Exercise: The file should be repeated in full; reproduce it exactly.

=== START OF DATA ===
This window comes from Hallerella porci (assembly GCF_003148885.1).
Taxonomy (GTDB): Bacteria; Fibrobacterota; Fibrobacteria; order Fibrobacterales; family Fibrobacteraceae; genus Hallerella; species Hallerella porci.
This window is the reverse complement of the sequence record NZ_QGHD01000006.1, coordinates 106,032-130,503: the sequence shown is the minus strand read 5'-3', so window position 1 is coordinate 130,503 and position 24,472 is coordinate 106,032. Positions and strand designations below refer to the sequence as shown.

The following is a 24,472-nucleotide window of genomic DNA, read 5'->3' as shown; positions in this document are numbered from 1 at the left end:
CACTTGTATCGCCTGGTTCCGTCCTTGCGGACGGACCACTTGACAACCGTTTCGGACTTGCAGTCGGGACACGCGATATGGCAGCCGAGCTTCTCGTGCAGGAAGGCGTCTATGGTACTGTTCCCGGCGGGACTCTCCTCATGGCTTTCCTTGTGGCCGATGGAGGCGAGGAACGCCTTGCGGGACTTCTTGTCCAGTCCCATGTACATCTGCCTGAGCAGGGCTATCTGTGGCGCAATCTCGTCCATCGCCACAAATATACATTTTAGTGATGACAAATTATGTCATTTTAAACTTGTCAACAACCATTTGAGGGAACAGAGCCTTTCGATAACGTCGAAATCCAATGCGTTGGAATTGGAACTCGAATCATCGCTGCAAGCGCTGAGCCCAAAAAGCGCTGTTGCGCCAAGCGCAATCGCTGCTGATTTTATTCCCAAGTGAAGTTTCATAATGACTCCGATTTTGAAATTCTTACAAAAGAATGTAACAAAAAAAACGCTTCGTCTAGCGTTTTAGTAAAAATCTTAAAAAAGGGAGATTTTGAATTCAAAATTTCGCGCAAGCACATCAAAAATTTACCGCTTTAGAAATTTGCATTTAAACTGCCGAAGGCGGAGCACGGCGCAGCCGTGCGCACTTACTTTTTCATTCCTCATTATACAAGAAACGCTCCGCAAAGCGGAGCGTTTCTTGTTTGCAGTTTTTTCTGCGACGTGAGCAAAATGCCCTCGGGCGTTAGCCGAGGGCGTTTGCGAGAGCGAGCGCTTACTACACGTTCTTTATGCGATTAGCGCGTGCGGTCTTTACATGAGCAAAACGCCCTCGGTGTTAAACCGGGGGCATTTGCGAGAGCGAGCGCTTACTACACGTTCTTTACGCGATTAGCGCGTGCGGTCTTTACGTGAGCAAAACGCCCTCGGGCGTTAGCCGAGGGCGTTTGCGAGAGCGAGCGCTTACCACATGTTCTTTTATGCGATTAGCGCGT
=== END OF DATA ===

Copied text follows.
This window comes from Hallerella porci (assembly GCF_003148885.1).
Taxonomy (GTDB): Bacteria; Fibrobacterota; Fibrobacteria; order Fibrobacterales; family Fibrobacteraceae; genus Hallerella; species Hallerella porci.
This window is the reverse complement of the sequence record NZ_QGHD01000006.1, coordinates 106,032-130,503: the sequence shown is the minus strand read 5'-3', so window position 1 is coordinate 130,503 and position 24,472 is coordinate 106,032. Positions and strand designations below refer to the sequence as shown.

The following is a 24,472-nucleotide window of genomic DNA, read 5'->3' as shown; positions in this document are numbered from 1 at the left end:
CACTTGTATCGCCTGGTTCCGTCCTTGCGGACGGACCACTTGACAACCGTTTCGGACTTGCAGTCGGGACACGCGATATGGCAGCCGAGCTTCTCGTGCAGGAAGGCGTCTATGGTACTGTTCCCGGCGGGACTCTCCTCATGGCTTTCCTTGTGGCCGATGGAGGCGAGGAACGCCTTGCGGGACTTCTTGTCCAGTCCCATGTACATCTGCCTGAGCAGGGCTATCTGTGGCGCAATCTCGTCCATCGCCACAAATATACATTTTAGTGATGACAAATTATGTCATTTTAAACTTGTCAACAACCATTTGAGGGAACAGAGCCTTTCGATAACGTCGAAATCCAATGCGTTGGAATTGGAACTCGAATCATCGCTGCAAGCGCTGAGCCCAAAAAGCGCTGTTGCGCCAAGCGCAATCGCTGCTGATTTTATTCCCAAGTGAAGTTTCATAATGACTCCGATTTTGAAATTCTTACAAAAGAATGTAACAAAAAAAACGCTTCGTCTAGCGTTTTAGTAAAAATCTTAAAAAAGGGAGATTTTGAATTCAAAATTTCGCGCAAGCACATCAAAAATTTACCGCTTTAGAAATTTGCATTTAAACTGCCGAAGGCGGAGCACGGCGCAGCCGTGCGCACTTACTTTTTCATTCCTCATTATACAAGAAACGCTCCGCAAAGCGGAGCGTTTCTTGTTTGCAGTTTTTTCTGCGACGTGAGCAAAATGCCCTCGGGCGTTAGCCGAGGGCGTTTGCGAGAGCGAGCGCTTACTACACGTTCTTTATGCGATTAGCGCGTGCGGTCTTTACATGAGCAAAACGCCCTCGGTGTTAAACCGGGGGCATTTGCGAGAGCGAGCGCTTACTACACGTTCTTTACGCGATTAGCGCGTGCGGTCTTTACGTGAGCAAAACGCCCTCGGGCGTTAGCCGAGGGCGTTTGCGAGAGCGAGCGCTTACCACATGTTCTTTTATGCGATTAGCGCGT